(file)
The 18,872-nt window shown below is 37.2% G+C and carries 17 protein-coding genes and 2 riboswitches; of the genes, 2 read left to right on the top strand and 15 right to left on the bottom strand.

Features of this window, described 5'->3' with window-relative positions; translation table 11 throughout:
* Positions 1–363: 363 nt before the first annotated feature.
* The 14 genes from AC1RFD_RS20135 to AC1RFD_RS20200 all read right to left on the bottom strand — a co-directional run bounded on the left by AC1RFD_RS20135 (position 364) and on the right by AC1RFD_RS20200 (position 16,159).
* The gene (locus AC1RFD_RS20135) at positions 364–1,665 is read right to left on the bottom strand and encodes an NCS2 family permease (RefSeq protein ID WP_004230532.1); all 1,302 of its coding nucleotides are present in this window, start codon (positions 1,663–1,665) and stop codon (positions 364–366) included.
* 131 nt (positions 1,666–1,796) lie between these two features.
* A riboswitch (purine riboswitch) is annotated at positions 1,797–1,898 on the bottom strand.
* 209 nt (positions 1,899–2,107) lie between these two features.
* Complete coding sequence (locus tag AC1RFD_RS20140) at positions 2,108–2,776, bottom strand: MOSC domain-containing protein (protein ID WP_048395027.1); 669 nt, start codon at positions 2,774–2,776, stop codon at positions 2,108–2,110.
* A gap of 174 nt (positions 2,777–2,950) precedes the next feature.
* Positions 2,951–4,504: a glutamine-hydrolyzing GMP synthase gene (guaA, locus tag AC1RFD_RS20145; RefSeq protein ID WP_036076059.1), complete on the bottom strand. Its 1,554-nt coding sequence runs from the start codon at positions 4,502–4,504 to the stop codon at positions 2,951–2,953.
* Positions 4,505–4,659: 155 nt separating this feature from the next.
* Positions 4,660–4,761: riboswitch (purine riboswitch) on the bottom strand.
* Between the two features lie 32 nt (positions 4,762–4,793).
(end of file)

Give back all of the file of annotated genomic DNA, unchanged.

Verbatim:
The 18,872-nt window shown below is 37.2% G+C and carries 17 protein-coding genes and 2 riboswitches; of the genes, 2 read left to right on the top strand and 15 right to left on the bottom strand.

Features of this window, described 5'->3' with window-relative positions; translation table 11 throughout:
* Positions 1–363: 363 nt before the first annotated feature.
* The 14 genes from AC1RFD_RS20135 to AC1RFD_RS20200 all read right to left on the bottom strand — a co-directional run bounded on the left by AC1RFD_RS20135 (position 364) and on the right by AC1RFD_RS20200 (position 16,159).
* The gene (locus AC1RFD_RS20135) at positions 364–1,665 is read right to left on the bottom strand and encodes an NCS2 family permease (RefSeq protein ID WP_004230532.1); all 1,302 of its coding nucleotides are present in this window, start codon (positions 1,663–1,665) and stop codon (positions 364–366) included.
* 131 nt (positions 1,666–1,796) lie between these two features.
* A riboswitch (purine riboswitch) is annotated at positions 1,797–1,898 on the bottom strand.
* 209 nt (positions 1,899–2,107) lie between these two features.
* Complete coding sequence (locus tag AC1RFD_RS20140) at positions 2,108–2,776, bottom strand: MOSC domain-containing protein (protein ID WP_048395027.1); 669 nt, start codon at positions 2,774–2,776, stop codon at positions 2,108–2,110.
* A gap of 174 nt (positions 2,777–2,950) precedes the next feature.
* Positions 2,951–4,504: a glutamine-hydrolyzing GMP synthase gene (guaA, locus tag AC1RFD_RS20145; RefSeq protein ID WP_036076059.1), complete on the bottom strand. Its 1,554-nt coding sequence runs from the start codon at positions 4,502–4,504 to the stop codon at positions 2,951–2,953.
* Positions 4,505–4,659: 155 nt separating this feature from the next.
* Positions 4,660–4,761: riboswitch (purine riboswitch) on the bottom strand.
* Between the two features lie 32 nt (positions 4,762–4,793).